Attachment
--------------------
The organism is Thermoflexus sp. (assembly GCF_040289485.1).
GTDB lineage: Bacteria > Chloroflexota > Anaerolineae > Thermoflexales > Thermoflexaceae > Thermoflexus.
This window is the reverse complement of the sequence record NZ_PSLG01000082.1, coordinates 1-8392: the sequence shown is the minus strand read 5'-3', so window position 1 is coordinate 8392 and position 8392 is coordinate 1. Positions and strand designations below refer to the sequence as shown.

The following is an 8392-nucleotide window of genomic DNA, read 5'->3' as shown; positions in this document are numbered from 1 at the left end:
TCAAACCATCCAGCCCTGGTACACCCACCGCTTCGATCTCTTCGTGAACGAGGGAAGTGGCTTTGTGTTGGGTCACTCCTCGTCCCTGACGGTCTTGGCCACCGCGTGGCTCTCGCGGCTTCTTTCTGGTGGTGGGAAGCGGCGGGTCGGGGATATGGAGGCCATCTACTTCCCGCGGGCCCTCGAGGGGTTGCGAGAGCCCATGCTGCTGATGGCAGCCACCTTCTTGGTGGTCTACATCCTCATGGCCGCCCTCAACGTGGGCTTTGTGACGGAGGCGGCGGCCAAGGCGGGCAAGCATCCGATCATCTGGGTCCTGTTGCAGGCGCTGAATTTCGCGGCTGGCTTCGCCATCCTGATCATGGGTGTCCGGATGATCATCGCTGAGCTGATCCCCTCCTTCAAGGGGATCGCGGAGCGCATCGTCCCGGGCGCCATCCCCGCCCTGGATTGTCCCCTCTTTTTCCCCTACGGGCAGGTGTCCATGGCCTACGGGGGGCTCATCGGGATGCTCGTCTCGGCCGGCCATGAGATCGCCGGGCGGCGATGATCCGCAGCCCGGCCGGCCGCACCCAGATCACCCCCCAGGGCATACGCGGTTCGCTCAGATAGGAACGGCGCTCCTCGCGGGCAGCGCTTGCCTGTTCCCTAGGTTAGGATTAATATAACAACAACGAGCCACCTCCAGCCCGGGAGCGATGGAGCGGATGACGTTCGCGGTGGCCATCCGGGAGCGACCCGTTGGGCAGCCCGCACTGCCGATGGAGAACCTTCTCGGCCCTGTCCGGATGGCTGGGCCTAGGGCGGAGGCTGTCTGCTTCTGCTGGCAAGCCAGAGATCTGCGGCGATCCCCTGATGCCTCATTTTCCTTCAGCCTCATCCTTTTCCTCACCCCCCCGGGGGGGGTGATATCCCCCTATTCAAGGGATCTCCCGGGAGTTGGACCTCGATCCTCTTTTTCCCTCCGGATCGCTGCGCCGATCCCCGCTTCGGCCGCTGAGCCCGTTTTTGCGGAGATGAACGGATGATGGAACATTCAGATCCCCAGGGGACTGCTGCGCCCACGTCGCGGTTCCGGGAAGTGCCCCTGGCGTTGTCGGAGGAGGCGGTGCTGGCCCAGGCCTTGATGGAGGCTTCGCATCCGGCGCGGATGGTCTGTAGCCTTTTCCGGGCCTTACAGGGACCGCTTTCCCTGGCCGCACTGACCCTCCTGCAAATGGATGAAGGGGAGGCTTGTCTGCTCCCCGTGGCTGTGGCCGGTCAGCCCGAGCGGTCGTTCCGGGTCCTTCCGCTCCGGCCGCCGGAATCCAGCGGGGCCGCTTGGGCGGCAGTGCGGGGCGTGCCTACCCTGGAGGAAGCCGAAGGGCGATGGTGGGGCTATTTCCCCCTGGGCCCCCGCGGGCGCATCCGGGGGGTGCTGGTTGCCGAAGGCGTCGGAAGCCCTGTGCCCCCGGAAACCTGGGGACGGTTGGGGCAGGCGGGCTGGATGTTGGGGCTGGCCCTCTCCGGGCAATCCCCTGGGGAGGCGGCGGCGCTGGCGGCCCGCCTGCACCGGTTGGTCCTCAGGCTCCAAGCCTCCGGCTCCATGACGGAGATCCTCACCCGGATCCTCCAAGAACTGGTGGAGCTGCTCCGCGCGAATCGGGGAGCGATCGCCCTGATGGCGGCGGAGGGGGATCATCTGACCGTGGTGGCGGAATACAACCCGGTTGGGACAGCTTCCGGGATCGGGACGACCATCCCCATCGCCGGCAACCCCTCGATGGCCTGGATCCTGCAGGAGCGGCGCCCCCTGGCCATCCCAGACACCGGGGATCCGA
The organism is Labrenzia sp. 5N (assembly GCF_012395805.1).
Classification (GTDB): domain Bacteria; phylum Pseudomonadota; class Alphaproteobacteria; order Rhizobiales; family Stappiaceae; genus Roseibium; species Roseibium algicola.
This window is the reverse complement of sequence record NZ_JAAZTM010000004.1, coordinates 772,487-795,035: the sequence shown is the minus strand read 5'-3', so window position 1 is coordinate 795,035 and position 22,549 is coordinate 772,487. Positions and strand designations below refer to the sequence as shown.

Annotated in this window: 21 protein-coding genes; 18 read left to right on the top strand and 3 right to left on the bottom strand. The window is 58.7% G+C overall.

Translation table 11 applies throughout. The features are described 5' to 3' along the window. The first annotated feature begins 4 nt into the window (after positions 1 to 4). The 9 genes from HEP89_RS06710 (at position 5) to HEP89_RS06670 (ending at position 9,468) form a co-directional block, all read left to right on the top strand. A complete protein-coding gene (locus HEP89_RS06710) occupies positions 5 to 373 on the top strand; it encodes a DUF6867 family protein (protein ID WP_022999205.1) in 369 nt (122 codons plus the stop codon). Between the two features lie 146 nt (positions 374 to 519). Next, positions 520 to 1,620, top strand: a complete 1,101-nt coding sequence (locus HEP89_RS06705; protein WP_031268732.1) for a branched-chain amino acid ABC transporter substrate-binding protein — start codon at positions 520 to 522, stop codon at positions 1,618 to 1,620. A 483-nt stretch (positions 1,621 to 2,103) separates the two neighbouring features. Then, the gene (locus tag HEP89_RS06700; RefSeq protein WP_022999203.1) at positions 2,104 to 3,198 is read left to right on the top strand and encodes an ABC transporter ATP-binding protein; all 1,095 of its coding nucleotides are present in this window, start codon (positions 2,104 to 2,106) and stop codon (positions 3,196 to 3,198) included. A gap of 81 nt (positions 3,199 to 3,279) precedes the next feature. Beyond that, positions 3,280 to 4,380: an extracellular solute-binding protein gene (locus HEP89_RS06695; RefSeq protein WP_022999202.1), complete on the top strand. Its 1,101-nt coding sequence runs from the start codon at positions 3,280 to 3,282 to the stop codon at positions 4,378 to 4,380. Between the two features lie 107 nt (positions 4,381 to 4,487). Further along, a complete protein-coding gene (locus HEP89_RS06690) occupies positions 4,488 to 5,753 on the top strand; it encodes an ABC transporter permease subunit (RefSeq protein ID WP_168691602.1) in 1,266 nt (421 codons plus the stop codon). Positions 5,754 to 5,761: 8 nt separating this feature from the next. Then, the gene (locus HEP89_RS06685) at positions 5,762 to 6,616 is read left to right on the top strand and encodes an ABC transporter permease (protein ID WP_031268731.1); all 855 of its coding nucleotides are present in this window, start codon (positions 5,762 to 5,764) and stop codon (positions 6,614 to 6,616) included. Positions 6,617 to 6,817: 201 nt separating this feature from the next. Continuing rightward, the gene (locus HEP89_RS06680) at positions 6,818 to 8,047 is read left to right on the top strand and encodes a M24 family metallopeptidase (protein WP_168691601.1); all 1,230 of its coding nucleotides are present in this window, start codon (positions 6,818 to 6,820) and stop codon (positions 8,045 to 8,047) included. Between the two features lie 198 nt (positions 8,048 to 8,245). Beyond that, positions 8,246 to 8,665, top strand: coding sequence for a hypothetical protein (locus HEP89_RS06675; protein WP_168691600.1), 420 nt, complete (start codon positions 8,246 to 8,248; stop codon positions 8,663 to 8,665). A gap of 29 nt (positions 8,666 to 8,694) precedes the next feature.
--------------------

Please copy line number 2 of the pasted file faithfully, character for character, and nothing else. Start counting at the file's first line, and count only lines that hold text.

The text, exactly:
GTDB lineage: Bacteria > Chloroflexota > Anaerolineae > Thermoflexales > Thermoflexaceae > Thermoflexus.